Lab-made meat rebranded ‘clean meat’ to address ‘yuck’ factor

SuperMeat's CEO Koby Barak said he was 'supportive' of the clean meat term

Bosses at high-tech food companies producing meat in laboratories have stopped using terms ‘lab-grown’ or ‘cultured meat’ over concerns this puts people off the revolutionary protein.

The alternative meat industry is growing at an accelerated pace and as companies like SuperMeat and Memphis Meat garner more publicity, the companies want to use new terminology to make their products more appealing.

When the industry now talks about meat produced through tissue engineering, they want people to associate this with ‘clean meat’ – not cultured or lab-grown meat like has been the case hitherto.

Bruce Friedrich, executive director of the Good Food Institute, explained the thinking behind the strategy on his blog: "First, ‘clean meat’ is a more accurate way of describing real meat grown without animal slaughter. Second, ’clean meat’ is similar to ‘clean energy’ in that it immediately communicates important aspects of the technology - both the environmental benefits and the decrease in food-borne pathogens and drug residues.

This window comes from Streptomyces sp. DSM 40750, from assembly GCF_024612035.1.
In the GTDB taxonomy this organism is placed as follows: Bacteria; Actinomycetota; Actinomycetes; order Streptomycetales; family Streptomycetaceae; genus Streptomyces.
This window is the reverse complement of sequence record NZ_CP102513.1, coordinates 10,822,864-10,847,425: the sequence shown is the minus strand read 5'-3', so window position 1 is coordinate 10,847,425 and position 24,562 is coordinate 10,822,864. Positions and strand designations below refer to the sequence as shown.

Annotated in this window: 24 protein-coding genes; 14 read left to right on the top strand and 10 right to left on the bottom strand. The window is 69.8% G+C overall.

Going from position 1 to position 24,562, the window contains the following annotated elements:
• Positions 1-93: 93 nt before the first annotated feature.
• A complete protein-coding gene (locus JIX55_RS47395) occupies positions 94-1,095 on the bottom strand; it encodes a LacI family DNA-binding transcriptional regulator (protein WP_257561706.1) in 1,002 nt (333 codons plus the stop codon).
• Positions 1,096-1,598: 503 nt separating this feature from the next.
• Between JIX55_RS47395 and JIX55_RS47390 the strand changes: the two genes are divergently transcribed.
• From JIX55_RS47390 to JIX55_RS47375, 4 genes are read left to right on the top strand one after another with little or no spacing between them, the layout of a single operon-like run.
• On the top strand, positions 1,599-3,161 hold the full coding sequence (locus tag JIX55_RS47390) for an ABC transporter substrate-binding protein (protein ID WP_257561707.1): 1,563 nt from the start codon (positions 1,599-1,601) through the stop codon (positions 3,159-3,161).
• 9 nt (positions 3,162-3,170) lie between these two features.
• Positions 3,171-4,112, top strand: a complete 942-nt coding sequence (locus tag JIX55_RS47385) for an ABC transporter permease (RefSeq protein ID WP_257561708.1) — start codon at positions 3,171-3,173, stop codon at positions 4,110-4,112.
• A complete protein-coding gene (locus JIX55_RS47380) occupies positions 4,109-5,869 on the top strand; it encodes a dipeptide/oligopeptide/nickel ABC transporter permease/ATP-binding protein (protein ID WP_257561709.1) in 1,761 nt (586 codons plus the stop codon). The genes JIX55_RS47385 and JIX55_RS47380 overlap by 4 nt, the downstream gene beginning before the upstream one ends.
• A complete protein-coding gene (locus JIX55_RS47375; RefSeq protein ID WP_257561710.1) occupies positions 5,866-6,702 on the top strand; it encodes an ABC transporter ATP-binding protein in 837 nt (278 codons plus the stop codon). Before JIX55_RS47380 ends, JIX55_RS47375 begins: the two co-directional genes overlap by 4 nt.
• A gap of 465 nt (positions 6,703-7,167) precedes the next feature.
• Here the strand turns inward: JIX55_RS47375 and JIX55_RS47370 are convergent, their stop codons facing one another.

Support for clean meat

At SuperMeat we don’t use lab-grown meat, but cultured meat, and we are 100% supportive of the term clean meat,” said Koby Barak, the co-CEO and co-founder of SuperMeat.

There have also been a few misconceptions made about meat produced in a lab, when it’s referred to as ‘cultured meat’. Food scientists at an Institute of Food Technologists conference in the US thought it meant canned, salted, cured or aged meat, according to Friedrich.

But moving to clean meant accurately communicates what meat produced in a laboratory is all about: that it could be better for people and the planet.

Whilst having lab-grown protein readily available for consumers is a long way off (Supermeat won’t even have a single lab-grown chicken breast for another two years). A change of tact from the companies involved in the world-changing protein could address the ‘yuck’ factor consumers exhibit when told their meat is made in a lab.

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